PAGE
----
R.J. Reynolds Tobacco's claims that its reduced-smoke cigarette is safer than other cigarettes is being met with some skepticism.
At its annual meeting Wednesday in Winston-Salem, N.C., the nation's second-largest cigarette-maker called its Eclipse brand "a cigarette that responds to concerns about certain smoking-related illnesses."
But the Clinton administration, which wants government regulation of tobacco, questioned the claim.
"It is not at all clear that a sufficient science base exists to support a bold claim that this tobacco product may reduce the risk of cancer," Donna Shalala, the secretary of Health and Human Services Secretary, said in a statement released in Washington. "Nor is it clear what advice doctors should give their smoking patients who wonder if they should switch to a product like Eclipse."
The cigarette, which heats instead of burns tobacco, lowers smokers' risk of cancer, chronic bronchitis and possibly emphysema, according to the company's testing.
"The tobacco industry's long history of deception should give the American public pause," said John R. Seffrin, chief executive officer The American Cancer Society. "But the bottom line is that the cancer risks associated with tobacco use are still undeniably great."
Andrew Schindler, the chairman and chief executive of R.J. Reynolds Tobacco Holdings Inc., told shareholders Eclipse will be test-marketed in the Dallas-Fort Worth area. Sales will be by mail and over the Internet to customers verified as 21 or older. The cigarettes later will be sold in retail outlets there.
The ads promoting Eclipse will say: "The best choice for smokers who worry about their health is to quit. But Eclipse is the next best choice for those who have decided to continue smoking."
Shalala said much more needs to be known about whether reducing exposure to toxins actually significantly reduces the overall risk of smoking. "Until then, smokers should be very careful about assuming that products like Eclipse are in any way safer than cigarettes," she said.
RJR has test-marketed Eclipse since 1996 in Chattanooga, Tenn., Atlanta and Lincoln, Neb., claiming the cigarette reduced secondhand smoke. Now, the campaign will discuss the reduced-risk claims, RJR officials said.
RJR's marketing literature said tests showed Eclipse smokers will get 80 percent less of many carcinogens than from other cigarettes and that Eclipse causes less bronchial and lung inflammation. The company said tests were inconclusive regarding Eclipse's potential cardiovascular effect.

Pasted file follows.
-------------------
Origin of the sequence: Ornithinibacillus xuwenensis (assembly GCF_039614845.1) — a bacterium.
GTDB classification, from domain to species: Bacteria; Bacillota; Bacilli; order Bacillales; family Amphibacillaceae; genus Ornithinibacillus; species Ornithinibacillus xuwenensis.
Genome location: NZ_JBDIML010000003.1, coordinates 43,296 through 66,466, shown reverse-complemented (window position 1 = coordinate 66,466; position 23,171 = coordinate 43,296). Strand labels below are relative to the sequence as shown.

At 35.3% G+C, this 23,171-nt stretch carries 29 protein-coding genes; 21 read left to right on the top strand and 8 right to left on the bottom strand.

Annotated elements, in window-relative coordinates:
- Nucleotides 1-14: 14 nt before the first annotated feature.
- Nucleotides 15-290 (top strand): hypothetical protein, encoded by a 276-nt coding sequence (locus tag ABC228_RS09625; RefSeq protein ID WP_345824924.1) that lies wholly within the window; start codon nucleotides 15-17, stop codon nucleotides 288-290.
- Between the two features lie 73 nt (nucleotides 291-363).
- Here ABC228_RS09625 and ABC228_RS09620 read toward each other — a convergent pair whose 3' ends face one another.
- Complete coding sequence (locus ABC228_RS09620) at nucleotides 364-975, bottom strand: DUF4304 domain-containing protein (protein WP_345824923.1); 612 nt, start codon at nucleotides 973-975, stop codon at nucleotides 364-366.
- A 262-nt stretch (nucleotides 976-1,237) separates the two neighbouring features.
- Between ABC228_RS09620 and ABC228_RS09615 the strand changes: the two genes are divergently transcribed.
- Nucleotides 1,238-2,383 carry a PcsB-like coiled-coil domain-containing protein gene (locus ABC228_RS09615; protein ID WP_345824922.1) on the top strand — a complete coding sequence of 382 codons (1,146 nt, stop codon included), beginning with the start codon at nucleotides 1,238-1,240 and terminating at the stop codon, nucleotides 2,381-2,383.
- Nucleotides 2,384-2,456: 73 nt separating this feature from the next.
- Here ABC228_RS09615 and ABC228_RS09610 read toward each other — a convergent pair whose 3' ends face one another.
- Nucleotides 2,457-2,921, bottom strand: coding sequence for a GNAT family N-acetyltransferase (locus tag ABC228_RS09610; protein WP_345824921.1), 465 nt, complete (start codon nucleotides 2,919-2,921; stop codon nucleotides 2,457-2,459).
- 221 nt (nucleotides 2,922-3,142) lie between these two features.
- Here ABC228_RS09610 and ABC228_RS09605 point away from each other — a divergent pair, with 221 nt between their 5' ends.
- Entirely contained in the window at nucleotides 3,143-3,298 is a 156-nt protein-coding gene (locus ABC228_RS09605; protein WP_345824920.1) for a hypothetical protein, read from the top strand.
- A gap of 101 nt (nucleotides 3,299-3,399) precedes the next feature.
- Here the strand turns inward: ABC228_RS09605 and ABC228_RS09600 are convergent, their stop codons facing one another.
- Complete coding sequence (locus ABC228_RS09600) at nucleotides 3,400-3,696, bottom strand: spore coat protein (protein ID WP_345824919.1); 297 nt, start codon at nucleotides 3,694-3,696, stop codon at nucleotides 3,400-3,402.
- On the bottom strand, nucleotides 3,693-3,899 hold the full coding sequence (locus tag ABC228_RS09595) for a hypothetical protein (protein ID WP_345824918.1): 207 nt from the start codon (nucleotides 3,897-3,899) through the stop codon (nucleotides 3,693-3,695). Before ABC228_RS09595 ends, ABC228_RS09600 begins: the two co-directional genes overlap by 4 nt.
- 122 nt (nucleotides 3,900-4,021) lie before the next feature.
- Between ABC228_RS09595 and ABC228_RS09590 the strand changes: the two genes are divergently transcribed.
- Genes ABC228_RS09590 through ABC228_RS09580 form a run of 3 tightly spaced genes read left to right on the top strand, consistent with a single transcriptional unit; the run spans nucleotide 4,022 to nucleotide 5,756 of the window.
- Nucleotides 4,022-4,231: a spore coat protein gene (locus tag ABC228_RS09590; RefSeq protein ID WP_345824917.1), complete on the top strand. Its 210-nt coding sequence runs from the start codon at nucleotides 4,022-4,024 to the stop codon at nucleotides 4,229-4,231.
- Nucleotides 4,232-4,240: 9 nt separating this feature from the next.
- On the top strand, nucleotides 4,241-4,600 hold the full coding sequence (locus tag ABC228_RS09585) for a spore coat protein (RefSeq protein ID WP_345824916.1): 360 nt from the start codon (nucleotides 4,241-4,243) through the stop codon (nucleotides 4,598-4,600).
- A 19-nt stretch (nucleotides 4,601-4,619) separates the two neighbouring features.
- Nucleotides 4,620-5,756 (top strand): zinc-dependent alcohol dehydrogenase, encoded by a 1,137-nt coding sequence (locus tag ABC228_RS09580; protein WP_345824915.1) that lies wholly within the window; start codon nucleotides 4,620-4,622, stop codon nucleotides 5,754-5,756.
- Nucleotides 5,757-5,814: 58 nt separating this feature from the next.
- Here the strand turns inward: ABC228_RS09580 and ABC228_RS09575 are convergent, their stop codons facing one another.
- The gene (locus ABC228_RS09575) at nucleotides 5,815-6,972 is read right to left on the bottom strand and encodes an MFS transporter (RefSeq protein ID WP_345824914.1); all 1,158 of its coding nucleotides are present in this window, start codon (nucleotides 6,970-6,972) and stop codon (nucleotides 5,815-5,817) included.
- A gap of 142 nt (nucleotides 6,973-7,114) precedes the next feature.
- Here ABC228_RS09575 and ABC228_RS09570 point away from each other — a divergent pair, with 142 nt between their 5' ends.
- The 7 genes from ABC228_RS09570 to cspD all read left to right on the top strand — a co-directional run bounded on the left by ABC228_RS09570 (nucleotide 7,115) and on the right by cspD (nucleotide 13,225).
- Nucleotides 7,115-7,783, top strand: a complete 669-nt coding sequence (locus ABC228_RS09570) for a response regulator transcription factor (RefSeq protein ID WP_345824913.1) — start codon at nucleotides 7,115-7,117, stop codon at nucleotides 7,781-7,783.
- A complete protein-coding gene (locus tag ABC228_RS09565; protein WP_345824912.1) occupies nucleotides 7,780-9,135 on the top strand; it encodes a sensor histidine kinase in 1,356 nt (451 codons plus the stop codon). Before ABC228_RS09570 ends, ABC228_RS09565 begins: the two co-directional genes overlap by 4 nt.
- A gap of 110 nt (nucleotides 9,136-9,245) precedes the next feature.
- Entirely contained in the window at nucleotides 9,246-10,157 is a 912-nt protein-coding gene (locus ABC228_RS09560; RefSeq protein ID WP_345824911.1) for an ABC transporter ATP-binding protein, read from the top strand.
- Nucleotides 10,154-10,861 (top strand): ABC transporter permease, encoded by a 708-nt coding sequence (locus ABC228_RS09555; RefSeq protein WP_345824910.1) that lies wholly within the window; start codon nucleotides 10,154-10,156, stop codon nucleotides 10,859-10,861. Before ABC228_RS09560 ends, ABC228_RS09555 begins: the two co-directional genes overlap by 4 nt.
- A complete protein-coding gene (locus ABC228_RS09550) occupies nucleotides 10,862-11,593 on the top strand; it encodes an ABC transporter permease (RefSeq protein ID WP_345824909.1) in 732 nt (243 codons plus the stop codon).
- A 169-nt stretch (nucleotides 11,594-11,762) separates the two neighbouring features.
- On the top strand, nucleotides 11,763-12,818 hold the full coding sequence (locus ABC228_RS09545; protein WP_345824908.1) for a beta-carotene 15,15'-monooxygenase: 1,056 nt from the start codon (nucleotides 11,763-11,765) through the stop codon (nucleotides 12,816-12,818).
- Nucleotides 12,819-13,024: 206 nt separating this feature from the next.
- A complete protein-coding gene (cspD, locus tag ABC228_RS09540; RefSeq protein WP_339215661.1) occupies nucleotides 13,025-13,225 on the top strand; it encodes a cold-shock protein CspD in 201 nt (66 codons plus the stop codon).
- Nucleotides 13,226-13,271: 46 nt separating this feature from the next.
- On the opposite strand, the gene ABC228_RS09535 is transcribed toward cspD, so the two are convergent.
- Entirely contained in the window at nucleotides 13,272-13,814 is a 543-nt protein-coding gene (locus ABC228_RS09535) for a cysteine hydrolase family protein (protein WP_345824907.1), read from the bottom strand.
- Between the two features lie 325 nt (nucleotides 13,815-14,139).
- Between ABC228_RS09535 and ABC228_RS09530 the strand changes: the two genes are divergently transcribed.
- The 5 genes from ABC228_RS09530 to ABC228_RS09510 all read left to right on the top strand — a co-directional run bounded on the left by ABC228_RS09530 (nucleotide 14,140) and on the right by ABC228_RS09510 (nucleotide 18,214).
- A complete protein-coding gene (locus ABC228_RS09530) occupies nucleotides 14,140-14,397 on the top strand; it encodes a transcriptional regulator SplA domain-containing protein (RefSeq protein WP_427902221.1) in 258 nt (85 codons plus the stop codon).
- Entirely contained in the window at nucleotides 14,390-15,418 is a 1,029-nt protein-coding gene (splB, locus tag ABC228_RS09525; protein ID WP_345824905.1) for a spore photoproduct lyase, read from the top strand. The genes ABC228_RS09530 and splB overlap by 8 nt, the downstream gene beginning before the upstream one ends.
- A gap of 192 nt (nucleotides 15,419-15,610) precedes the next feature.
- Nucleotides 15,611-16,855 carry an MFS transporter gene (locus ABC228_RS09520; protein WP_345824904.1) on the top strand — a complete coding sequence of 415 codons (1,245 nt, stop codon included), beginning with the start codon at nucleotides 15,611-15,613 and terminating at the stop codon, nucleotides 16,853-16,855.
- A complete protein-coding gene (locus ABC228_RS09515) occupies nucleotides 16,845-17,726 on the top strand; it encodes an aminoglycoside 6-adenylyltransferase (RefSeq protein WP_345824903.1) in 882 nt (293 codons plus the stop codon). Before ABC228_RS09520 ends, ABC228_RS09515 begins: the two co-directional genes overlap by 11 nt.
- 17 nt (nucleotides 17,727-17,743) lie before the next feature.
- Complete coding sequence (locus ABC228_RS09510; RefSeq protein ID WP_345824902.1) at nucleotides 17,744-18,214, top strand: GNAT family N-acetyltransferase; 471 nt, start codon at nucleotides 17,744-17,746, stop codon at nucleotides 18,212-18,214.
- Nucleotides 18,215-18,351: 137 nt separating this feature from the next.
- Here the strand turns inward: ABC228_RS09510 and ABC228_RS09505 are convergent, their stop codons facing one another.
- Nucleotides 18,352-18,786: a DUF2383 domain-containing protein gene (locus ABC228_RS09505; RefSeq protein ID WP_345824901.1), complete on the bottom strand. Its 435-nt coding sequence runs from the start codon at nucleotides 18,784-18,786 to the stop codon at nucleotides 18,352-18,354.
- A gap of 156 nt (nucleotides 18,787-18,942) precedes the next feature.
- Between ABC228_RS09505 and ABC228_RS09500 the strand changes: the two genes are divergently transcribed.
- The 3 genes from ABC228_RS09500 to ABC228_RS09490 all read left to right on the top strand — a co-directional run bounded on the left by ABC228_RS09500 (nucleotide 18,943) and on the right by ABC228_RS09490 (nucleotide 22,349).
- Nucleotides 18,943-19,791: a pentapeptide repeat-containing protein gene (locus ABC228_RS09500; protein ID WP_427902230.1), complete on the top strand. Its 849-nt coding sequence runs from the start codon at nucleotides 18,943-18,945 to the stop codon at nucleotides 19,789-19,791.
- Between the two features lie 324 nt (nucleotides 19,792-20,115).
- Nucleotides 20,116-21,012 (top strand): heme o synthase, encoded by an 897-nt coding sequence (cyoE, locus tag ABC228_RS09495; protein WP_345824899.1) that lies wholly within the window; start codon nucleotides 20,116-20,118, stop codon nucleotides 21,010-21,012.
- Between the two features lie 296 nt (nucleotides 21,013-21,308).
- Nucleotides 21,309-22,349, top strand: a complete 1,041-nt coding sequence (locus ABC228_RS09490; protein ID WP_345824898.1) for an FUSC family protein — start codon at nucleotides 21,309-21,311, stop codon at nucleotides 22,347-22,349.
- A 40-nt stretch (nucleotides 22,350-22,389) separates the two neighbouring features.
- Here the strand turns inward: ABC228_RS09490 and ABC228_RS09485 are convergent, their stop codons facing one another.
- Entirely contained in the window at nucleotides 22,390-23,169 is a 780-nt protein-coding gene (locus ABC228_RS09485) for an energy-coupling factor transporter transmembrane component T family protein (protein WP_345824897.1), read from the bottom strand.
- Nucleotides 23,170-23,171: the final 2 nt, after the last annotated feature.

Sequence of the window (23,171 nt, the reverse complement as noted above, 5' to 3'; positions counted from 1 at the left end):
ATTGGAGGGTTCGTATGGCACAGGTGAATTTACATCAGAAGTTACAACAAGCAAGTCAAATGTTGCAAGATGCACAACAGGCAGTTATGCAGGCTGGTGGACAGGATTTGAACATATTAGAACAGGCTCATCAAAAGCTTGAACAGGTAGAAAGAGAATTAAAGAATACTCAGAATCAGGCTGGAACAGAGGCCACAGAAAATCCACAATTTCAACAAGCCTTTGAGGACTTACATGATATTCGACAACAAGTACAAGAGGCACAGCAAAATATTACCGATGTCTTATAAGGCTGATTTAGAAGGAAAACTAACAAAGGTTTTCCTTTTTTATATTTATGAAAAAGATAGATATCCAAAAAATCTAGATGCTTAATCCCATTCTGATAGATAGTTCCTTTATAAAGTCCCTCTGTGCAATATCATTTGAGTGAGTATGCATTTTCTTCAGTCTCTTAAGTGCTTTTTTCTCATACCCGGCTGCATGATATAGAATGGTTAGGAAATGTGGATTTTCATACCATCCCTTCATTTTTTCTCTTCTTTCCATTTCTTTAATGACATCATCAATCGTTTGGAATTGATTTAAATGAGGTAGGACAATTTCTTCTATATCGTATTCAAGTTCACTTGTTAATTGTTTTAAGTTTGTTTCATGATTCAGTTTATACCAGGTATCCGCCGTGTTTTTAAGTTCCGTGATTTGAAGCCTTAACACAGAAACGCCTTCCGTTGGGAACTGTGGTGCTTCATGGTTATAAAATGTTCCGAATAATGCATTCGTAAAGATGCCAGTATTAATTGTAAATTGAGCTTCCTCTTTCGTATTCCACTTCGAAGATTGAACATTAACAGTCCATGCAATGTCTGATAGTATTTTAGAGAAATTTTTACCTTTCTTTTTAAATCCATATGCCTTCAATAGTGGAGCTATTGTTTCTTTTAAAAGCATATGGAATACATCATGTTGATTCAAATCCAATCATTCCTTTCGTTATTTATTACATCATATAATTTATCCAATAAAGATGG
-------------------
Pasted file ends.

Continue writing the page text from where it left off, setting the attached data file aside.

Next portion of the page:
Reynolds, which also makes Doral, Winston, Camel and Salem, several years ago test-marketed a no-smoke cigarette named Premier, but consumers didn't like the taste.
It typically takes smokers about a week to become used to Eclipse, said David N. Iauco, Reynolds' senior vice president of marketing. But many smokers who switched "say they'd never go back to their old brand."
RJR Reynolds Tobacco is test-marketing a reduced-smoke cigarette that it claims is safer for smokers than other cigarettes.
It says the Eclipse heats tobacco to produce smoke, while most cigarettes burn tobacco.
RJR said its uses heated air in this process:
When a smoker lights an Eclipse, a carbon heat source at the tip of the cigarette is ignited. The heat source continues to burn as the cigarette is smoked, transferring heat and heated air through the cigarette as the smoker puffs.
RJR compared the process to a coffee maker, in which hot water releases the flavor and aroma of the coffee grounds as it passes through them. With Eclipse, the heat passes through the tobacco and forms smoke by releasing glycerin and natural and added flavors from the tobacco.
On the Net:
Department of Health and Human Services: http://www.os.dhhs.gov/
The American Cancer Society: http://www.cancer.org
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